SHANGHAI (Reuters) – China’s central bank slashed its forecast for exports on Wednesday, predicting a second straight annual fall in shipments, but said the economy will still grow 6.8 percent this year.

The People’s Bank of China (PBOC) also warned in its mid-year work report that the government’s push to reduce debt levels and overcapacity could increase bond default risks and make it more difficult for companies to raise funds.

And, ahead of a meeting of the U.S. Federal Reserve’s policymaking board next week, it said the pace of U.S interest rate rises would affect global capital flows and emerging market currencies, but it did not mention the yuan.

“Since the beginning of this year, the global and domestic economic environment has experienced a number of changes,” the PBOC said in the report.

“Reflecting these recent developments, we revised our China macroeconomic forecasts for 2016. Compared with our published forecasts in December last year, we maintain our baseline projection of 2016 real GDP growth at 6.8 percent.”

A Chinese national flag flutters outside the headquarters of the People's Bank of China, the Chinese central bank, in Beijing, April 3, 2014.   REUTERS/Petar Kujundzic
A Chinese national flag flutters outside the headquarters of the People’s Bank of China, the Chinese central bank, in Beijing, April 3, 2014. REUTERS/Petar Kujundzic

The report was released shortly after monthly data showed China’s exports fell an annual 4.1 percent in May, more than expected and the 10th decline in the past 12 months.

Imports were more encouraging, declining only marginally and much less than expected, pointing to improving domestic demand and adding to views that the economy may be slowly stabilising. Preliminary commodity trade data showed sharp rises in imports of copper and iron ores.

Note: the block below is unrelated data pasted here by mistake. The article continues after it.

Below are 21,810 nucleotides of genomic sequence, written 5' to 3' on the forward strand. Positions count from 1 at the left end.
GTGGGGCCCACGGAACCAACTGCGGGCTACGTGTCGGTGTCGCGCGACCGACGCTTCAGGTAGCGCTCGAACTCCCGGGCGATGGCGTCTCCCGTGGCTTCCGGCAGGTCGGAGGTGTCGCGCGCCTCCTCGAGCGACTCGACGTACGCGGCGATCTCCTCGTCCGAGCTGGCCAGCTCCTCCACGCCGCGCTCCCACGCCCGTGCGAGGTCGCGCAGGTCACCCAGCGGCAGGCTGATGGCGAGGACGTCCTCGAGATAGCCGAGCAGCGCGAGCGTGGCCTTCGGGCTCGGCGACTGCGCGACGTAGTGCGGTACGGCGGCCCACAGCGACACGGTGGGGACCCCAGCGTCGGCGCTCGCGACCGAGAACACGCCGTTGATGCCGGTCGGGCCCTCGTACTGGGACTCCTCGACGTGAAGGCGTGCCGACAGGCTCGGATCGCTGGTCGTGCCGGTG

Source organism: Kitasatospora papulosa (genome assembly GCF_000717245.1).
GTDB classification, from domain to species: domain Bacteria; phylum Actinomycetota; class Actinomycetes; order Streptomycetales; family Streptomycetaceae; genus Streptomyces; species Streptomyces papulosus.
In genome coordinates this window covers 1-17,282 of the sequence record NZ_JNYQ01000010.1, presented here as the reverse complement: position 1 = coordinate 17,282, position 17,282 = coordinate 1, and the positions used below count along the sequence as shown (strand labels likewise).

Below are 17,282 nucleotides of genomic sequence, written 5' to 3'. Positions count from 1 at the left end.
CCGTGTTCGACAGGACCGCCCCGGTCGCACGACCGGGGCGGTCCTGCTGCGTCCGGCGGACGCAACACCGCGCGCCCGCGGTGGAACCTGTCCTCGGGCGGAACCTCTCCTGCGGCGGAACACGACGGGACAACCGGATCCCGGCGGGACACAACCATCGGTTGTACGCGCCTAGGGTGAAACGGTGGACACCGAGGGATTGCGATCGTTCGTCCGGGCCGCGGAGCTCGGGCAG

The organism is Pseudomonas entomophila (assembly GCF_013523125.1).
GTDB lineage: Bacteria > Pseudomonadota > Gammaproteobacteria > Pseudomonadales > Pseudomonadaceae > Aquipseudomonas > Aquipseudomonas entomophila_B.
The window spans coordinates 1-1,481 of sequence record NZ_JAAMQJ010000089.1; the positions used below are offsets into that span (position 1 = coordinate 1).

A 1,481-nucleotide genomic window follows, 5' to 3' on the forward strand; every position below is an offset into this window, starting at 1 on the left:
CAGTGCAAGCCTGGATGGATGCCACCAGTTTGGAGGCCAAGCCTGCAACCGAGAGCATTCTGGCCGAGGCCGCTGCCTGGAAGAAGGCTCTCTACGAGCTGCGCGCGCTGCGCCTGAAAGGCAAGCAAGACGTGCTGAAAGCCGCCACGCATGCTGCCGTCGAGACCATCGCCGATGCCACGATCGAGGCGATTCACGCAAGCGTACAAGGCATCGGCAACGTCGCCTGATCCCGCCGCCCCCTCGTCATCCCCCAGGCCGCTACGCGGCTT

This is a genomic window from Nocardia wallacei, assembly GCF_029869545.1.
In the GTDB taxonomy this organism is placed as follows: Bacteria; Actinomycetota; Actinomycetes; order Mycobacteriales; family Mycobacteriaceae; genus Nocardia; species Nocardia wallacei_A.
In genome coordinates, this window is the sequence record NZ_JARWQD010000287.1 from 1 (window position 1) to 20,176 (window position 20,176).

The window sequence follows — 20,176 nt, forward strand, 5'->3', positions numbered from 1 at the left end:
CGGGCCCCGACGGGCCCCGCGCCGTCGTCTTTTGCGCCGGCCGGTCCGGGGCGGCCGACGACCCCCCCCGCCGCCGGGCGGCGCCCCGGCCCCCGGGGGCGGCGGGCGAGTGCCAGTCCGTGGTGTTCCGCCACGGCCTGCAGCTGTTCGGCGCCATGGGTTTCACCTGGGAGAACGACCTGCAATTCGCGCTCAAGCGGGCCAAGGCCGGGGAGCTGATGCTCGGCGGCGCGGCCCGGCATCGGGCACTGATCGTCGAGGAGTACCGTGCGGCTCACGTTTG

However, some economists cautioned that imports from Hong Kong may have once again been inflated by fake trade invoicing to disguise speculation on the yuan <CNY=CFXS>, which came under renewed depreciation pressure last month as the U.S. dollar surged.

Chinese customs data showed the mainland’s imports from Hong Kong jumped 242.6 percent in May from a year earlier, while its exports to the territory fell 7 percent.

“We don’t expect the trade figure will change the PBOC’s attitude towards the (yuan) exchange rate. They still prefer stability,” wrote ANZ economists in a research note.

The yuan <CNY=CFXS> has eased this week after disappointing U.S. jobs data saw markets pare back expectations of a U.S. rate rise. [CNY/]

U.S. officials have been in China this week pressing China to reduce trade barriers for foreign businesses, and also expressing concern that Chinese firms in glutted sectors like steel are dumping underpriced goods in offshore markets.

Those concerns are unlikely to be relieved by the May trade data, as steel and rare earth exports continued to rise.


Despite cutting its forecast for exports to minus 1 percent from growth of 3.1 percent, the PBOC saw a domestic recovery remaining on track.

It upgraded its forecast for fixed-asset investment growth to 11 percent, an increase of 0.2 percentage points from estimates it made late last year.

A government spending spree on major infrastructure projects and a continuing recovery in the housing market have boosted demand for materials from cement to steel.

China’s trade shrank 8 percent last year, compared with the government’s goal for 6 percent growth, in the worst performance since the global financial crisis.

The PBOC also said it expected consumer price inflation to pick up to 2.4 percent this year, 0.7 percentage points higher than its earlier forecast and signalling that worrying deflationary pressures seen in 2015 were easing.

Indicators from the consumer, investment and factory sectors have suggested the prolonged slowdown in the world’s second-largest economy may be bottoming out, and many analysts no longer expect much in the way of aggressive policy easing going forward, given concerns about rising levels of bad debt.

(Reporting by John Ruwitch, Laura Lin and Lu Jianxin; Writing by Pete Sweeney; Editing by Jacqueline Wong and Kim Coghill)

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